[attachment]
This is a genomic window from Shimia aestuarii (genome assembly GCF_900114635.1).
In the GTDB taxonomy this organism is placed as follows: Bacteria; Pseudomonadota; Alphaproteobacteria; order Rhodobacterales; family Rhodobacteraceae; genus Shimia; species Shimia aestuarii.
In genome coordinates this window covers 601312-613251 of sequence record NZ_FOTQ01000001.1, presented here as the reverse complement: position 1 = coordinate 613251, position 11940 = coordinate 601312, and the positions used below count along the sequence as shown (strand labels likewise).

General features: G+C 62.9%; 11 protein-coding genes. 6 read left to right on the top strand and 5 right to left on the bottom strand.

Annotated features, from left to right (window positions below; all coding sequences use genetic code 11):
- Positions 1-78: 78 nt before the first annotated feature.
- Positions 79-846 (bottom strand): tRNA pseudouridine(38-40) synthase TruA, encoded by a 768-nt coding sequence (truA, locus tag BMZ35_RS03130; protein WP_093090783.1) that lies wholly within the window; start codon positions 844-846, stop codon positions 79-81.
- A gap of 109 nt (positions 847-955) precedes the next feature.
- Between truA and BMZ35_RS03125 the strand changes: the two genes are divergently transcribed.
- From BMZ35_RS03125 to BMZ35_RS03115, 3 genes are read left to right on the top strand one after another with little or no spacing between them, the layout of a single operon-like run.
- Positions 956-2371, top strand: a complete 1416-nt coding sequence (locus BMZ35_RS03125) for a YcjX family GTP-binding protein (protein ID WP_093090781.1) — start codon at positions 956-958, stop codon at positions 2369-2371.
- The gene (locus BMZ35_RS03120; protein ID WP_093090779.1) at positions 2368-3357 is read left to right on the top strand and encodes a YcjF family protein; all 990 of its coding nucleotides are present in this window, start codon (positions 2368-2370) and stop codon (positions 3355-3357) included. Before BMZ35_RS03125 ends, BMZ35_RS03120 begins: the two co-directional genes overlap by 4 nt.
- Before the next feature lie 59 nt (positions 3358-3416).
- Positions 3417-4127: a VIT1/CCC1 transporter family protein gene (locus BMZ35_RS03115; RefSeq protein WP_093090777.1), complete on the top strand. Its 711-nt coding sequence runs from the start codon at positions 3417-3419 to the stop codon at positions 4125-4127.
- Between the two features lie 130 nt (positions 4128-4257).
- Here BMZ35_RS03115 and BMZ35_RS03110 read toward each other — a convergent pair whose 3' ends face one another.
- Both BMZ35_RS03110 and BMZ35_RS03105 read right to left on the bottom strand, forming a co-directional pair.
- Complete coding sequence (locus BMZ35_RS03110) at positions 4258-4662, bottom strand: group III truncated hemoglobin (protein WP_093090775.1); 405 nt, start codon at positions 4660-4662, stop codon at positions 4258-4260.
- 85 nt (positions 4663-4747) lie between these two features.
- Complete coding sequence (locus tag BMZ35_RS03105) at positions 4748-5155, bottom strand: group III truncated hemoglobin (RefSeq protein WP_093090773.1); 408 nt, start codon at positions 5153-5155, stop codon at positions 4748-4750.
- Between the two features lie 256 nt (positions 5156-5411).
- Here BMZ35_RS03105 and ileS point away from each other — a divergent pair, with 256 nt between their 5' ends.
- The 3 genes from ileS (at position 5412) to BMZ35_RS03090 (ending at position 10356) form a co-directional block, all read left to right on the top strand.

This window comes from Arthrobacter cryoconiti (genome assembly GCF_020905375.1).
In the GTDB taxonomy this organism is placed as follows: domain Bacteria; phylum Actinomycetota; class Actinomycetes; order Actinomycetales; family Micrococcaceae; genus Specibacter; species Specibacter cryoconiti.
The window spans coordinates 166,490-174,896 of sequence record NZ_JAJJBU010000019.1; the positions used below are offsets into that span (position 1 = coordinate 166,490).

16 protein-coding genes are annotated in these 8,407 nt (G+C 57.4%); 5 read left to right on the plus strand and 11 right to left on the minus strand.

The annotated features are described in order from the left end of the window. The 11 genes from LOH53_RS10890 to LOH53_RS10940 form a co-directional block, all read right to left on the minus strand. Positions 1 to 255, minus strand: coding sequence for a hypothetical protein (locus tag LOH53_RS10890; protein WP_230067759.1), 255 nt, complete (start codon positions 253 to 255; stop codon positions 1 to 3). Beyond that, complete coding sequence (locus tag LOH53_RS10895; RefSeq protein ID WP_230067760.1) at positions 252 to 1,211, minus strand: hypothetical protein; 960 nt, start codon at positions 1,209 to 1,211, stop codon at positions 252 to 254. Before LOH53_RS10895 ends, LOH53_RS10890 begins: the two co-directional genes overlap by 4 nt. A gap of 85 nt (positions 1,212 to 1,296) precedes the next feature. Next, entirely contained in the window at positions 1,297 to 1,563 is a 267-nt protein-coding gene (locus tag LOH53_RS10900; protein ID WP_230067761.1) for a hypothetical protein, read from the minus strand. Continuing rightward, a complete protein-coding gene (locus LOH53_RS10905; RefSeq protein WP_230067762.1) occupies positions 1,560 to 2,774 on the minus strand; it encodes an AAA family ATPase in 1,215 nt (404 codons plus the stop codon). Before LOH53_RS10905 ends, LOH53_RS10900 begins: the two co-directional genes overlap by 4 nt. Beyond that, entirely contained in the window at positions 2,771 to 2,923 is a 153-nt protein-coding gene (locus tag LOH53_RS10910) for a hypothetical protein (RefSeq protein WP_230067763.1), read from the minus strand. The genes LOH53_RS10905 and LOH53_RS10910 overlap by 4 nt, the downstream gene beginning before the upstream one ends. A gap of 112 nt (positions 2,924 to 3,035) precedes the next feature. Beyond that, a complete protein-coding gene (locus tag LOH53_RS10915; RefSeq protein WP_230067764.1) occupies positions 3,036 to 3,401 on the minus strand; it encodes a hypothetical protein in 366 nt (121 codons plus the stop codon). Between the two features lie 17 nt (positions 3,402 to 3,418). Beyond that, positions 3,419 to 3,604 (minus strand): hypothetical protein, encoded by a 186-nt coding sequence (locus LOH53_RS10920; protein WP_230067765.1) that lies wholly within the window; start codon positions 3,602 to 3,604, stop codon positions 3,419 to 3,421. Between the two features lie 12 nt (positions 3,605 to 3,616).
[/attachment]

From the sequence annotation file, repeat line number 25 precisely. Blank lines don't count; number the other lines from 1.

In the GTDB taxonomy this organism is placed as follows: domain Bacteria; phylum Actinomycetota; class Actinomycetes; order Actinomycetales; family Micrococcaceae; genus Specibacter; species Specibacter cryoconiti.